The ramshackle anarchy of the old Everyman is the stuff of legend; with this latest production, the venue brings some of that old fighting spirit in a thoroughly modern, high tech way.
Dead Dog in a Suitcase is a co-production with celebrated theatre company Kneehigh, a re-telling of John Gay’s 1720 satire The Beggar’s Opera (which over 200 years later itself was reworked as Brecht’s The Threepenny Opera). Plus ca change, and all that – the play’s anti-capitalist message, written this time by Carl Grose, remains as fundamental today as it ever was.
It’s a vibrant, in-your-face roller coaster of a production that takes a little bit of everything to create a genuinely unique piece of theatre. At times, Dead Dog revels in the bawdiness of Chaucer; the grotesque of Hogarth; the social conscience and inequality of The Ragged Trousered Philanthropists; the nihilistic sex and danger of punk. (And that’s just for starters.) The play is framed through the seemingly innocent device of a Punch and Judy show; there is puppets, live music from the actors, and an industrial playground of a set. The level of detail in every element is quite astounding.
“It’s ‘ard to be the biggest shit in a world full of shit,” muses our antihero Macheath (Dominic Marsh, pictured), a wide boy hitman who has no loyalty but to whoever is handing over the cash; a hardened murderer who still has the girls of the town all a-flutter. The play begins with his assassination of Mayor Goodman (and what becomes the titular dog), masterminded by local businessman Les Peachum (Martin Hyder) and his wife (a fantastically OTT Rina Fatania) who scheme to take his place.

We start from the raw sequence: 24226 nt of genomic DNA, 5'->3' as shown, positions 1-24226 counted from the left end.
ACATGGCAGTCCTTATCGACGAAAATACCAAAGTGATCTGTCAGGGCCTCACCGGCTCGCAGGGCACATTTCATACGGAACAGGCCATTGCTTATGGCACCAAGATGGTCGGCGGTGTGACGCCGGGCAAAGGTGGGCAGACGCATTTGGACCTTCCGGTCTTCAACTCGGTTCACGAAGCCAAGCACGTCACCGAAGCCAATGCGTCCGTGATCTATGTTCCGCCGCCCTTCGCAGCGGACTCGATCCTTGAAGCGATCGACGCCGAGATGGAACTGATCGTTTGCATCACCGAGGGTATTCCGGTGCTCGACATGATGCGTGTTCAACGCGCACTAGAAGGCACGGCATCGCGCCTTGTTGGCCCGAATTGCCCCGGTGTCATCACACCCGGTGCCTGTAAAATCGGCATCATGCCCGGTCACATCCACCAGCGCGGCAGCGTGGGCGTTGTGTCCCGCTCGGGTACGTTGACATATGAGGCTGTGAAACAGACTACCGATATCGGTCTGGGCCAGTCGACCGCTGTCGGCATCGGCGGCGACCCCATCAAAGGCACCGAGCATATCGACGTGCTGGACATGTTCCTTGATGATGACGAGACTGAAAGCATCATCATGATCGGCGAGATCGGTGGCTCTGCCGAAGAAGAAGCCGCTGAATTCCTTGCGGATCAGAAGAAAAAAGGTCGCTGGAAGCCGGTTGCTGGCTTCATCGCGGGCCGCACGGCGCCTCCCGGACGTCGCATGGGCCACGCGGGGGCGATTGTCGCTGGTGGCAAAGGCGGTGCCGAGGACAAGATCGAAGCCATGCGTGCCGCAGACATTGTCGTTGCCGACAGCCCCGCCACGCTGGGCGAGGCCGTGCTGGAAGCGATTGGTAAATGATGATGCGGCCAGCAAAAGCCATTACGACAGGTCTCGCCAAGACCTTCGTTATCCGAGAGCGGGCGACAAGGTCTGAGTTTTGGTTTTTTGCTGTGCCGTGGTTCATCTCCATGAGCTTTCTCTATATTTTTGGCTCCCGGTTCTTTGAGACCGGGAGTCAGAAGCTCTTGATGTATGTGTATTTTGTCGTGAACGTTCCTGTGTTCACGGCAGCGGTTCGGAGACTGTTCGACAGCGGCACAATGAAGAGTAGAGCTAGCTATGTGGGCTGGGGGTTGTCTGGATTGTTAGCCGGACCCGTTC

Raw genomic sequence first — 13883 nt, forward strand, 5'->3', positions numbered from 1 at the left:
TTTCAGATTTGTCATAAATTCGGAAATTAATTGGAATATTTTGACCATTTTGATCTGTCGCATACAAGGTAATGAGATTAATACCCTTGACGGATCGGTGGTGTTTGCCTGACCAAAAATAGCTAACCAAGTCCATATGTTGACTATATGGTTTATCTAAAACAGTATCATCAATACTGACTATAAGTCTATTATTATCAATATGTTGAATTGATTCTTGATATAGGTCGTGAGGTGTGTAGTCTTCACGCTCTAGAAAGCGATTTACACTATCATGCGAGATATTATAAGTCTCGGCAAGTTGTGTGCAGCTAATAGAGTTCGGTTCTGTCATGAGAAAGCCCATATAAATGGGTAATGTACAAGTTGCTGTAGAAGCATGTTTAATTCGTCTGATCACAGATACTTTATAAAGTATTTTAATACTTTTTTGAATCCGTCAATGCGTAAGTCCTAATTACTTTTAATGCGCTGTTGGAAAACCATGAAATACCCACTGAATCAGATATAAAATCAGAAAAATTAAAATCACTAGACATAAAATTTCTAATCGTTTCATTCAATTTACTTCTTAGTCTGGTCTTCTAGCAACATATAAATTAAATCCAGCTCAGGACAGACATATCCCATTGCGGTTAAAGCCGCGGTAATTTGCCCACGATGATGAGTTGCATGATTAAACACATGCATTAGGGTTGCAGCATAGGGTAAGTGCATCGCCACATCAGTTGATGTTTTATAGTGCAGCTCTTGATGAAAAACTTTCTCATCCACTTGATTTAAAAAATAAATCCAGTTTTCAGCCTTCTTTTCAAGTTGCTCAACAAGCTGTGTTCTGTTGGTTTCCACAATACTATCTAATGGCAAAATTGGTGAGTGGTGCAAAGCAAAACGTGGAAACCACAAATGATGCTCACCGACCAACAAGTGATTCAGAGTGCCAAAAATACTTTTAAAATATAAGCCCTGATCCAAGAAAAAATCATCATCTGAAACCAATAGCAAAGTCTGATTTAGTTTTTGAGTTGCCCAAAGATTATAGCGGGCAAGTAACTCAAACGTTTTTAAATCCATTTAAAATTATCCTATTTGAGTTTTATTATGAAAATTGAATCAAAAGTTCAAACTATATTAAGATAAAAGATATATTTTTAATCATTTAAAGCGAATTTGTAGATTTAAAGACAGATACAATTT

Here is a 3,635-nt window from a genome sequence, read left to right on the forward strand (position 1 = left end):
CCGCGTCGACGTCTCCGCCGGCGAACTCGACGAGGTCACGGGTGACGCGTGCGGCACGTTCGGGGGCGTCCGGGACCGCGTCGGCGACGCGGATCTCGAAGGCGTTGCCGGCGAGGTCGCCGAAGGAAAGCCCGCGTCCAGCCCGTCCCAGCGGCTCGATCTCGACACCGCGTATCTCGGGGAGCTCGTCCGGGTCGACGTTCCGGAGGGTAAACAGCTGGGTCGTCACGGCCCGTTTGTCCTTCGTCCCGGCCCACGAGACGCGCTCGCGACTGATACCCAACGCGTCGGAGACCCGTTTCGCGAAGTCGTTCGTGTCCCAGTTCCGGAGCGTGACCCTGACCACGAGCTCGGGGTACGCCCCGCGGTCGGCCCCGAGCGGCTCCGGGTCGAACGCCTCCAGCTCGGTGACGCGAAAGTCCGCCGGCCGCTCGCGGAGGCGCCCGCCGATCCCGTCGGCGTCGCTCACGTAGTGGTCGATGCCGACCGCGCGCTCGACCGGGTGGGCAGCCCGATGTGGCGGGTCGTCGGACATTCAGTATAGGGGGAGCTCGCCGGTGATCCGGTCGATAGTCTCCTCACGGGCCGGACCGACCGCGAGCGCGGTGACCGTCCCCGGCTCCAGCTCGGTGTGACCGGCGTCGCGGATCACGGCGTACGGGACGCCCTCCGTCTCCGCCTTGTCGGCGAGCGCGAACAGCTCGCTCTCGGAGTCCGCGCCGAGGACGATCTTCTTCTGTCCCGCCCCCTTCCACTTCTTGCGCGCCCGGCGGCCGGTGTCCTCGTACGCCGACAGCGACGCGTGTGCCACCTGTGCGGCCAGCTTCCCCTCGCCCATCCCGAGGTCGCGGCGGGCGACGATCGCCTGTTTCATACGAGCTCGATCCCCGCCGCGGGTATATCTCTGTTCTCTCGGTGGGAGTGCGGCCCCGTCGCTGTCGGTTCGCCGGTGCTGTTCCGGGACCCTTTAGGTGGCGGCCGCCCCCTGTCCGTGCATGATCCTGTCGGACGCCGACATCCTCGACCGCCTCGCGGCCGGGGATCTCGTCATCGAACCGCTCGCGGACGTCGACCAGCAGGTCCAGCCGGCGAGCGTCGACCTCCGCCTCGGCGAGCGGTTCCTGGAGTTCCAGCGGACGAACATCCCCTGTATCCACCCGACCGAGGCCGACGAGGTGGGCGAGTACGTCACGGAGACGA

The police investigation is at the mercy of instructions that come with the envelopes of cash provided to police chief Colin Lockit (Giles King). And when Mr and Mrs Peachum’s “blonde mop” of a daughter Polly (Carly Bawden) is swept off her feet and marries MacHeath in secret, with grieving Widow Goodman (Patrycja Kujawska) planning to expose what her husband knew, the stage is set for drama, comedy, the stuff of life and death and everything in between.
Mike Shepherd’s vivid direction doesn’t miss a beat as he uses everything at his disposal to tell the tale. The actors’ timing is crucial and almost exhausting just to watch, using every inch of the stage, lightning-fast flashbacks, live music, original song, aerial stunts, and puppetry – to describe the performers as multi-talented is a bit of an over-used cliche, but this cast works. Carly Bawden’s transformation from naive young thing to hardened survivor is one of the highlights, her love rival Audrey Brisson as Lucy Lockit is quite spellbinding, and Andrew Durrand as Filch (and others) is an understated yet extremely high quality support. As a play with songs, in style and form it was somewhat reminiscent of 2008’s Eric’s.
It all comes together for one of the most imaginative, chaotic, memorable and quite beautifully absurd final scenes this reviewer has ever seen in the theatre. Some 300 years later, Dead Dog shows an old tale can still have the power to shock, delight, and be told in a brand new way.
Dead Dog in a Suitcase and Other Love Songs is on at the Everyman until July 21.
Photo by Steve Tanner